The Book I Will Write #35

The Book I Will Write by John Henry Fleming is a serial novel-in-emails about a would-be writer named John Henry Fleming who is desperate to publish a book. The Book I Will Write is a work in progress; readers are invited to make comments and influence the outcome. Fleming has been exchanging emails with an editorial assistant and a senior editor at Knopf, as well as with an agent. He’s been kicked out of his apartment, and was living at the library before being kidnapped by an organization known as The Zeppelin Society. Now he seems to have been rescued by a mysterious figure on a motorcycle. Here’s the latest email from the editorial assistant.


Dear John Henry,

I haven’t written back to you because I’ve been afraid your captors are reading your email. But now I can’t help myself. What’s going on? Are you okay? Did you escape? Who’s the old man on the motorcycle?

I’m nervous. I took some time off from work at the recommendation of the Board. They haven’t fired Ms. Hollymore. Yet. They’re waiting to see how everything plays out. So far, it’s not playing out in Ms. Hollymore’s favor. She seems to be doing everything she can to keep herself in jail.

For the past few days, I’ve been taking walks in the city. The weather’s been lovely, crisp and bright, and I love putting on my old purple scarf and my long dark coat and seeking out an unfamiliar block where I feel lost, if only for a second or two. I meet the slow dog-walkers who are different from the morning dog walkers because they aren’t in a hurry. Even their dogs poop slowly while their owners stand there with their plastic poop-bags swaying in the cool breeze. They make me smile.

Sometimes, when I think of you as my ex-lover, I imagine having memories of us walking around the city together, hand-in-hand, back when we were deeply in love and before life got in the way. We would stop and pet all these dogs, and we’d duck into one coffee shop after another for a taste test. We’d have heated, mock-serious discussions about the flavors like we were coffee snobs.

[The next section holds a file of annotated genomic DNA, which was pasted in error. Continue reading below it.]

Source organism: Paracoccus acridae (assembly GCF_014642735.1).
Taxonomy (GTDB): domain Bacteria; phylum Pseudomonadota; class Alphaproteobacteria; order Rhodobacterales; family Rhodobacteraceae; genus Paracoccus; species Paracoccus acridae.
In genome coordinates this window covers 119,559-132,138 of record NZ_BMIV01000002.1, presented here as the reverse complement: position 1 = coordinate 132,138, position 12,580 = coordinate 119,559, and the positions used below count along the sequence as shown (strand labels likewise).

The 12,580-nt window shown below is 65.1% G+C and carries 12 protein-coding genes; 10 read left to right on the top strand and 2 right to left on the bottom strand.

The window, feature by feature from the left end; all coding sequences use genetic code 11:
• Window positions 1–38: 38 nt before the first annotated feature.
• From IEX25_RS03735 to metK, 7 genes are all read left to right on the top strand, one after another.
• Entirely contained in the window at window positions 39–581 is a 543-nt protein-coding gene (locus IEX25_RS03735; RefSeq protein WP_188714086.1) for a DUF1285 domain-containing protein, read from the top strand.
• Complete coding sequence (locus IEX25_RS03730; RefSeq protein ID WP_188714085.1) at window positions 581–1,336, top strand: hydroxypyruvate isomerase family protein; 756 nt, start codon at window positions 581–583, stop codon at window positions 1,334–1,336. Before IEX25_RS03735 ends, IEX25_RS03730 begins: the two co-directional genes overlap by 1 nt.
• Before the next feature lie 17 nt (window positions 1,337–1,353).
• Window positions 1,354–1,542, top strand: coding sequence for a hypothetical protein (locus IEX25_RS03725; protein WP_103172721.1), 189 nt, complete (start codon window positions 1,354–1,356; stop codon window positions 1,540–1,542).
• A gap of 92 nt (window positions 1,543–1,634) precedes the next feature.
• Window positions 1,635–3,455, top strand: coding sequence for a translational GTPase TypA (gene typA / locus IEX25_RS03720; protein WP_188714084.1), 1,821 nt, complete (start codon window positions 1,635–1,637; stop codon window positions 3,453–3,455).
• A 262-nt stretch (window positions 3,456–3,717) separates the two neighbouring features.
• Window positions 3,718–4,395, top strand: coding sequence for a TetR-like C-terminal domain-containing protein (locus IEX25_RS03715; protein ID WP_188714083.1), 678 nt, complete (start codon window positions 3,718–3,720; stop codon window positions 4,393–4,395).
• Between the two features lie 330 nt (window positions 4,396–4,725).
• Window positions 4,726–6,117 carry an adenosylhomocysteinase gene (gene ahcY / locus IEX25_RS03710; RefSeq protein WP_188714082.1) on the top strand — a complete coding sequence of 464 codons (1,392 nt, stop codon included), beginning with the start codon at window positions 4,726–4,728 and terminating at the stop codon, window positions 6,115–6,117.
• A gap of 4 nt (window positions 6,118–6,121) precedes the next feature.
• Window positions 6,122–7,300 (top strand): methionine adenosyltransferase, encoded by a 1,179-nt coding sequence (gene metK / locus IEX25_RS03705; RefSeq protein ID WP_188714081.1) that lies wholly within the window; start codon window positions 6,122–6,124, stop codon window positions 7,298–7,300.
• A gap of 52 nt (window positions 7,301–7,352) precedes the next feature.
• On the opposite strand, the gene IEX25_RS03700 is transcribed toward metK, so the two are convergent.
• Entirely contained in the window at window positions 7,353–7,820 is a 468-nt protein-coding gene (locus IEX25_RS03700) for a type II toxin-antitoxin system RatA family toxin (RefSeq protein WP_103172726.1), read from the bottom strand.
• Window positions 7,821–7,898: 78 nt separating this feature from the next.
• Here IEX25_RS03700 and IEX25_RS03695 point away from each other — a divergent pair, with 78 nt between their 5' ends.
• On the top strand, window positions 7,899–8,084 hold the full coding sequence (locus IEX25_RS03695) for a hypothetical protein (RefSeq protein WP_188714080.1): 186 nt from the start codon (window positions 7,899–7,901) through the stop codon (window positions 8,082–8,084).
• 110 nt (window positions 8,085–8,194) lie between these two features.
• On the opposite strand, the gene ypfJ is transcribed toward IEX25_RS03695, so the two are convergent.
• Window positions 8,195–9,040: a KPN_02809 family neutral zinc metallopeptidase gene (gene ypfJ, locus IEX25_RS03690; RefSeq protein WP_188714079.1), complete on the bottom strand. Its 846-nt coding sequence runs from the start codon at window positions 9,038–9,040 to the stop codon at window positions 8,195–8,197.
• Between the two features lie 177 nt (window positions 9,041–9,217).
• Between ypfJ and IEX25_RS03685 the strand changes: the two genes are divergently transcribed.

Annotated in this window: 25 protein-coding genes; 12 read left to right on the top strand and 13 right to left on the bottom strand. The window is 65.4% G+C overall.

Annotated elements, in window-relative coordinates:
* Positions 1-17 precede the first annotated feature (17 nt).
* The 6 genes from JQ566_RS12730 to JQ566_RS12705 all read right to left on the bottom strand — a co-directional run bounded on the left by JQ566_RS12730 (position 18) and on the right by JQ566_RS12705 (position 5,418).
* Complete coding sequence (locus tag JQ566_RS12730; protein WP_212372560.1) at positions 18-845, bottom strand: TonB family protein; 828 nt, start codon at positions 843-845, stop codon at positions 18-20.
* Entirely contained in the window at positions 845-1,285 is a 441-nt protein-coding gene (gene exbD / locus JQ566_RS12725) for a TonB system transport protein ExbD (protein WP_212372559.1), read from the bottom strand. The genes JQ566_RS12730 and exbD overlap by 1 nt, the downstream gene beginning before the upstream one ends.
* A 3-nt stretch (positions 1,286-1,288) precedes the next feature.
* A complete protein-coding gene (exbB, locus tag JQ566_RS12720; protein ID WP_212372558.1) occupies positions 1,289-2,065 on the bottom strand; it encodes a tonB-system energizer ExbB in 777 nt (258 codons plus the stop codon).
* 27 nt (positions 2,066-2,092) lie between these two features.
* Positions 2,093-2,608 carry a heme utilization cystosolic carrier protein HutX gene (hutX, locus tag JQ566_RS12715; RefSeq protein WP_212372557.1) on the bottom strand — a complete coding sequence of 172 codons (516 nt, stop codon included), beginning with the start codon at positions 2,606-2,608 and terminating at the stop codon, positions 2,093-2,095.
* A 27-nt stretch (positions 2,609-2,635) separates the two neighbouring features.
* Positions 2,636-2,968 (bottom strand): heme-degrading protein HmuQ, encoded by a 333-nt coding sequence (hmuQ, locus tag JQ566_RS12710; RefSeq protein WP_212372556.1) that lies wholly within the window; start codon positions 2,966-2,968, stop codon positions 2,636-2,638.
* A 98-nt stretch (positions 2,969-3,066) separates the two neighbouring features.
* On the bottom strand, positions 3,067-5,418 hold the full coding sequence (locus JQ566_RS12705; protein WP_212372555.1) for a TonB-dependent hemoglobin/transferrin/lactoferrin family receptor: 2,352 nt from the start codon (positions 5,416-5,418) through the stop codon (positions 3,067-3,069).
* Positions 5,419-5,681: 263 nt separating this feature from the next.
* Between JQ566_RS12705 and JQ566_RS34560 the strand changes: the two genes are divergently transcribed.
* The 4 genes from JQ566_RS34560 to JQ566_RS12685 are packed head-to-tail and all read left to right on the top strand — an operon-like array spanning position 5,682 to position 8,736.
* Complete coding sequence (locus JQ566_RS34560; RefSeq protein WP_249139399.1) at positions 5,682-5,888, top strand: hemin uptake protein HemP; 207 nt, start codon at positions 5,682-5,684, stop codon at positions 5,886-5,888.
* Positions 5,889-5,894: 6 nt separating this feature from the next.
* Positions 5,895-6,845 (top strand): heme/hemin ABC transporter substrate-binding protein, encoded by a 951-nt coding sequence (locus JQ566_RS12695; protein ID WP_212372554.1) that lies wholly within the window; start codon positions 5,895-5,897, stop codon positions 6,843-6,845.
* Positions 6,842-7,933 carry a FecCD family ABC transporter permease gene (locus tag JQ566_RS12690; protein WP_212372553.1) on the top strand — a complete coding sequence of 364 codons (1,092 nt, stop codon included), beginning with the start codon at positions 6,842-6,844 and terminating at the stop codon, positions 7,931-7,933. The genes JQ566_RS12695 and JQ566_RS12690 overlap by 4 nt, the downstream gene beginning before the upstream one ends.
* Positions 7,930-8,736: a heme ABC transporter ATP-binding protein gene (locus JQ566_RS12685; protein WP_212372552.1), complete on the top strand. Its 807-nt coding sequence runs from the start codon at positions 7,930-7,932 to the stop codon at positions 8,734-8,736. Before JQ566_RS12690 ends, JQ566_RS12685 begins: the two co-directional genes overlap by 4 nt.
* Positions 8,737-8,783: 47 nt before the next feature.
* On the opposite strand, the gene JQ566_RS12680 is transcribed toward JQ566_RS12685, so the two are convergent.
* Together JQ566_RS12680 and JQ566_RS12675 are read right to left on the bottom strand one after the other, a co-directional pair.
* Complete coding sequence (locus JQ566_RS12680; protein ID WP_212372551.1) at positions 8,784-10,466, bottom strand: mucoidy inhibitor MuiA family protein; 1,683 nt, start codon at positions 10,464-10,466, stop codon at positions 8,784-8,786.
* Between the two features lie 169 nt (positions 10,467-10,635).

Now, of course, I drink tea, probably because coffee has those memories attached to it. Or would have, if those memories were true. Sometimes I wonder if they are. Is it unhealthy to wallow in our fake past this way? It might be weird to say, but the more I wallow in it, the more hopeful I get. That’s because the wallowing is so movie-like it makes me feel there’s a light on the other side, the way there always is in movies, and maybe we’ll get back together, or else I’ll finally move on.

For now, I don’t want to move on. I want to enjoy my wallowing. Yesterday, I ran into a friend who was on her way to lunch with several co-workers from the Soho art gallery she does press releases for. She put her hand on my arm and took me aside. “You don’t look happy,” she said.

I smiled. “I’m enjoying myself,” I said. Which was true, but only at the moment. When I got back to my studio apartment, I sat in bed and drew the shades and pulled the covers up and read your email on my laptop. I’m lonely. I’m worried. Can you please write back? I can’t even remember the fake times we had together until I know where you are now. I only half-remember the day, on our walk, when you stepped in dog poop, and you didn’t realize it until we got to that coffee shop on 4th that only lasted about a month, but I think that was only because…

No, it’s just not there.

I’m going back in to work tomorrow. I’m expecting big changes. More of life’s distractions. I’ll fill you in.